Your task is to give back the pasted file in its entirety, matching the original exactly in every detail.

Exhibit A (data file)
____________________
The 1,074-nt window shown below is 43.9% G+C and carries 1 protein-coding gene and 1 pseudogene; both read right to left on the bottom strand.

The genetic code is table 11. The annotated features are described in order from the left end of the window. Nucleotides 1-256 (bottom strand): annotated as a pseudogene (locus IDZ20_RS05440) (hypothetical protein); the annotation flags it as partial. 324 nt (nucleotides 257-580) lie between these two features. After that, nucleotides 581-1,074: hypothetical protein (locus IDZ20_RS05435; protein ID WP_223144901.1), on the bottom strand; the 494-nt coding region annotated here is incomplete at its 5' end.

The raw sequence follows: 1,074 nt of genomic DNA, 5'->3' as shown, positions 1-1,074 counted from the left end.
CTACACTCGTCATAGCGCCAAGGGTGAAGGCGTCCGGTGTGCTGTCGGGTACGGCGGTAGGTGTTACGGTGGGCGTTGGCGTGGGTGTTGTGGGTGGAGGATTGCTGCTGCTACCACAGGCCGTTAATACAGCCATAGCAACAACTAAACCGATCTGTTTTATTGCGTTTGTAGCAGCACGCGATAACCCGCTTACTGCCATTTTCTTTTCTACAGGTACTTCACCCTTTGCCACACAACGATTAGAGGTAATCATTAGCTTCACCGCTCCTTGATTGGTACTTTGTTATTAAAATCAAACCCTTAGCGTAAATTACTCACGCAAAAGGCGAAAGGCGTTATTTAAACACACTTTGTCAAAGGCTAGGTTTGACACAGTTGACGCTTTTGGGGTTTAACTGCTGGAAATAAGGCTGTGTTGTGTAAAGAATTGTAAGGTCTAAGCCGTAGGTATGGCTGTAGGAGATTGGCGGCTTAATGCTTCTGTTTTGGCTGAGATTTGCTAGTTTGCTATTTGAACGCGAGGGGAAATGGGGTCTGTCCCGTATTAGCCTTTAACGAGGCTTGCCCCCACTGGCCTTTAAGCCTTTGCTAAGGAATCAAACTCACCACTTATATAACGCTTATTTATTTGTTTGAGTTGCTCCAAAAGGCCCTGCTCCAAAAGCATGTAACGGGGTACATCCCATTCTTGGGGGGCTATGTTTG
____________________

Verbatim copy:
The 1,074-nt window shown below is 43.9% G+C and carries 1 protein-coding gene and 1 pseudogene; both read right to left on the bottom strand.

The genetic code is table 11. The annotated features are described in order from the left end of the window. Nucleotides 1-256 (bottom strand): annotated as a pseudogene (locus IDZ20_RS05440) (hypothetical protein); the annotation flags it as partial. 324 nt (nucleotides 257-580) lie between these two features. After that, nucleotides 581-1,074: hypothetical protein (locus IDZ20_RS05435; protein ID WP_223144901.1), on the bottom strand; the 494-nt coding region annotated here is incomplete at its 5' end.

The raw sequence follows: 1,074 nt of genomic DNA, 5'->3' as shown, positions 1-1,074 counted from the left end.
CTACACTCGTCATAGCGCCAAGGGTGAAGGCGTCCGGTGTGCTGTCGGGTACGGCGGTAGGTGTTACGGTGGGCGTTGGCGTGGGTGTTGTGGGTGGAGGATTGCTGCTGCTACCACAGGCCGTTAATACAGCCATAGCAACAACTAAACCGATCTGTTTTATTGCGTTTGTAGCAGCACGCGATAACCCGCTTACTGCCATTTTCTTTTCTACAGGTACTTCACCCTTTGCCACACAACGATTAGAGGTAATCATTAGCTTCACCGCTCCTTGATTGGTACTTTGTTATTAAAATCAAACCCTTAGCGTAAATTACTCACGCAAAAGGCGAAAGGCGTTATTTAAACACACTTTGTCAAAGGCTAGGTTTGACACAGTTGACGCTTTTGGGGTTTAACTGCTGGAAATAAGGCTGTGTTGTGTAAAGAATTGTAAGGTCTAAGCCGTAGGTATGGCTGTAGGAGATTGGCGGCTTAATGCTTCTGTTTTGGCTGAGATTTGCTAGTTTGCTATTTGAACGCGAGGGGAAATGGGGTCTGTCCCGTATTAGCCTTTAACGAGGCTTGCCCCCACTGGCCTTTAAGCCTTTGCTAAGGAATCAAACTCACCACTTATATAACGCTTATTTATTTGTTTGAGTTGCTCCAAAAGGCCCTGCTCCAAAAGCATGTAACGGGGTACATCCCATTCTTGGGGGGCTATGTTTG